The other alternative is to use an XML Schema. Schemas, as a tool for describing the structure and type of data, are a very old tool -- they are a popular device in database design, for example. There is an adopted standard language for specifying schemas for XML. This language allows the writing of a specification, similar in function to a DTD, but it is typed and somewhat more flexible in structure. The increased flexibility, as you might imagine, can result in a much looser and less manageable specification.
Related Technologies: APIs
Application programmers don't need to write their applications from scratch. Two popular technologies make this task much easier: The Document Object Model (DOM) and the Simple API for XML (SAX-2).
Of these two, DOM is my less favored. This is because DOM builds and keeps in memory a tree representing the entire XML document. For example, consider the document shown below:<?xml version="1.0"> <person> <fname>Greg</fname> <lname>Greg</lname> <phone> <home>412-687-6198</home> <office>412-268-1590</office> </phone> </person>
This can be represented as the tree below:
DOM builds this tree as the XML document is being processed, and then uses the tree to process the document -- this can take up a huge number of resources, especially for large documents. And, it is especially wasteful if only a small component of the document is actually of concern.
For most of the limited work I've done with XML, I've found SAX-2 (the second version of SAX), to be a much more user-friendly model. It works very, very loosely like yacc. It ties the recognition of features of an XML document to code that should be activated when they are found. For example, if some action should be taken when a first name is located, SAX is an excellent tool. But, there are no absolutes here -- we can all think up plenty of examples that require the state of multiple parts of the document to act -- in which case DOM becomes a reasonable model.
XML is an excellent tool for representing RPC calls or RMI invocations. All of the important pieces of information, including the method name, paramters, and return values, can be specified using XML. XML-RPC is a standard for doing that and is supported in many languages and evnironments through libraries.
XML-RPC is a fairly intuitive serialization of method invocations, returns, and faults. These messages are typically sent via HTTP's POST method. The format of the messages is readily seen by example.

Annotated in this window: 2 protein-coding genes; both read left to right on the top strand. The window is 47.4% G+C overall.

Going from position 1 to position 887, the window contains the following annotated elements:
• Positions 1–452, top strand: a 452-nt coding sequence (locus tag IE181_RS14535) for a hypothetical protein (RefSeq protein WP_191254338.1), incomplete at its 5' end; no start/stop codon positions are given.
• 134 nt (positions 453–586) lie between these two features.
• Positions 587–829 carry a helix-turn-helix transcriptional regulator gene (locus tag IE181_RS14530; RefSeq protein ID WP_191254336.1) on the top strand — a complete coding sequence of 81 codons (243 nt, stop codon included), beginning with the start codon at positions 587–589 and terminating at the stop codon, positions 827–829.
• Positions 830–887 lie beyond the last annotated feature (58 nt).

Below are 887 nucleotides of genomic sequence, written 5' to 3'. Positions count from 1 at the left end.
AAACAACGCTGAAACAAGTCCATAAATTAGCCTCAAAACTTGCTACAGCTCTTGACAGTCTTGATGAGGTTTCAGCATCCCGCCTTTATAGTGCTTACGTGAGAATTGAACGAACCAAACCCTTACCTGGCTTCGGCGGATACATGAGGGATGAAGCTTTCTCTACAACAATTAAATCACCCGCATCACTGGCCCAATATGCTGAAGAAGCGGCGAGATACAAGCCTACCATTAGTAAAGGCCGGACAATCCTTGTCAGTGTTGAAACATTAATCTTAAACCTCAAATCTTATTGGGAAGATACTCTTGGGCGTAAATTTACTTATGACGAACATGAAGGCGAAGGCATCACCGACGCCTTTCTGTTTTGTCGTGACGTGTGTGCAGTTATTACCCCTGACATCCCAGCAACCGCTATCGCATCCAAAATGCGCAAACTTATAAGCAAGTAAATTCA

A Simple Example of an RPC Call
The only thing in the example below that isn't intuitive is that there is no specification of the return value. This is because one isn't needed. The reason is that the format for the return value is known a prior. Programs know whether or not a function will return a value and, if it does, what type it will be. As a result, there is no reason to specify this.
POST /RPC2 HTTP/1.0 User-Agent: SomeRPCClient/1.0.0 (HostOSName) Content-Type: text/xml Content-length: 184 <?xml version="1.0"> <methodCall> <methodName>somebject.someMethod</methodName> <params> <param> <value><int>32</int> </param> <param> <value><boolean>32</boolean> </param> <param> <value><string>32</string> </param> <param> <struct> <member> <name>name</name> <value><string>Gregory Kesden</string></name> </member> <member> <name>Street</name> <value><string>Forbes Avenue</string></name> </member> <member> <name>Building number</name> <value><string>5000</string></name> </member> </struct> </param> <param> <array> <data> <value><intgt;10</int></value> <value><string>Greg</string></value> </data> </array> </param> </params> </methodCall>
A Simple Example Of An RPC Response
There isn't much suprising in this example of the return of an RPC procedure:HTTP/1.1 200 OK Connection: close Content-length: 180 Content-Type: text/xml Content-length: 184 Date: Fri 24 Jan 2003 04:04:02 GMT Server: SomeRPCProgram/1.0.0-HostOSName <?xml version="1.0"> <methodResponse> <params> <value><int>5</int></value> <value><string>Greg Kesden</string></value> </params> </methodResponse>
A Fault During An RPC Call
The example below shows how XML-RPC specifies the failure of an RPC call. The return contains a short fault code, and a more meaningful, more intuitive explanation: